You may have heard that yesterday there was a rare planetary conjunction, in which Jupiter and Saturn appear very close together in the sky! Well, the planets will still be close for several days, and I thought I would go out tonight and try a few shots with my old Canon PowerShot camera, which did surprisingly well.
So, here’s one of the best images I got, where you can actually see the rings of Saturn, probably not much different than Galileo did when he first looked at the planet through a telescope in 1610!
Fun trivia: much like my image above, to Galileo the rings appeared as two dots on either side of the planet, which slowly appeared to disappear as the days passed. What Galileo didn’t know is that the rings were tilting towards him, making them effectively invisible, but Galileo wrote to a friend, “Has Saturn devoured his children?” (Which is appropriate, if one knows the story of Saturn.)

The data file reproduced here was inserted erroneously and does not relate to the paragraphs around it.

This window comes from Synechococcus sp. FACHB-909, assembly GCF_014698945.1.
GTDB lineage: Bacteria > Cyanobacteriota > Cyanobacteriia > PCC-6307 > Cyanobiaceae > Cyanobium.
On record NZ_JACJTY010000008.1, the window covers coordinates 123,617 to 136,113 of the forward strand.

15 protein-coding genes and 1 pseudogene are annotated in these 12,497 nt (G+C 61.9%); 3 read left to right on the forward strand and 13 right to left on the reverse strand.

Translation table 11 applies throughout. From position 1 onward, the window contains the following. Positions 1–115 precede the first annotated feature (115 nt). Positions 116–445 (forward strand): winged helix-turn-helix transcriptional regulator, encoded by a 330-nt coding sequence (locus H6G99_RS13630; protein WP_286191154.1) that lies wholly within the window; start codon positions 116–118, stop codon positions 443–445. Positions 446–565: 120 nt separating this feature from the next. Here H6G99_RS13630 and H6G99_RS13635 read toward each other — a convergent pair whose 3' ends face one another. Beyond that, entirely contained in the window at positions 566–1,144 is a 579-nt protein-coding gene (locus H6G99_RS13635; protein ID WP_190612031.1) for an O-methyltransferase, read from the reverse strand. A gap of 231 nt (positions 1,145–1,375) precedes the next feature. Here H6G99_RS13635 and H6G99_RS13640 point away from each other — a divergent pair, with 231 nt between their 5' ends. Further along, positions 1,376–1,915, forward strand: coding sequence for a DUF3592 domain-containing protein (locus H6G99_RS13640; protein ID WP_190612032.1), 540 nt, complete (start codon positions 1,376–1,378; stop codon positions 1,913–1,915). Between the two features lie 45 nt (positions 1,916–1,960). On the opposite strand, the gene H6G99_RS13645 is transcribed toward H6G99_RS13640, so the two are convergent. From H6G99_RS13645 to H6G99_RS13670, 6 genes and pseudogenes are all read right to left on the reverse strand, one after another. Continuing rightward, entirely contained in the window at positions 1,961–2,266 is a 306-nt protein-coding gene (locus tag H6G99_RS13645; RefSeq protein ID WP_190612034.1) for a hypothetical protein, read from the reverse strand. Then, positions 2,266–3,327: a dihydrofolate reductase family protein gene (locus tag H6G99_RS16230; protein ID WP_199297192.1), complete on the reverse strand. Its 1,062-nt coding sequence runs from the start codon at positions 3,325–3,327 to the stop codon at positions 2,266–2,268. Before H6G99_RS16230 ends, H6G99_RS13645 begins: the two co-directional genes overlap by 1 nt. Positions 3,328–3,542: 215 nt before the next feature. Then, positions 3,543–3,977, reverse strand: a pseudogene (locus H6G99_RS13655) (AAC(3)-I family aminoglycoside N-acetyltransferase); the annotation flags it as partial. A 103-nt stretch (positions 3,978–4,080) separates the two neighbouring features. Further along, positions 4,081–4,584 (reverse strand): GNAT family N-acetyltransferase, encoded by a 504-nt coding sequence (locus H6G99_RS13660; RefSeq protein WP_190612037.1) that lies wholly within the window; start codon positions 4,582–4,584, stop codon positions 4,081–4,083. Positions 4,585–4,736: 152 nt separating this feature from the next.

In a bit of a disappointment: while my camera was making exposure adjustments while I snapped the shutter, I could clearly see the moons of Jupiter, though the auto exposure adjustments basically left them completely out of the picture. However, I think you can spot a trace of two of them in different images, which seem to correspond to the positions in other people’s photographs taken at the same time.
Here, you can see one in the upper left of the image, which has been contrast adjusted:
Actually, you will certainly not see it if you just look at the picture above! But if you click on it and zoom in, you can see a tiny extra dot in the image!
Similarly, I think you can see another moon down and to the right of Jupiter in the following image, though you will probably have to click and zoom to be sure.
Again: I’m pretty sure that these are the moons, as they’re in the right positions: all the moons ran diagonally from upper left to lower right. But I could be wrong…
I may figure out some more features of my camera and try again tomorrow night to see if I can get better shots of the moons! In the meantime, here is a picture of our moon!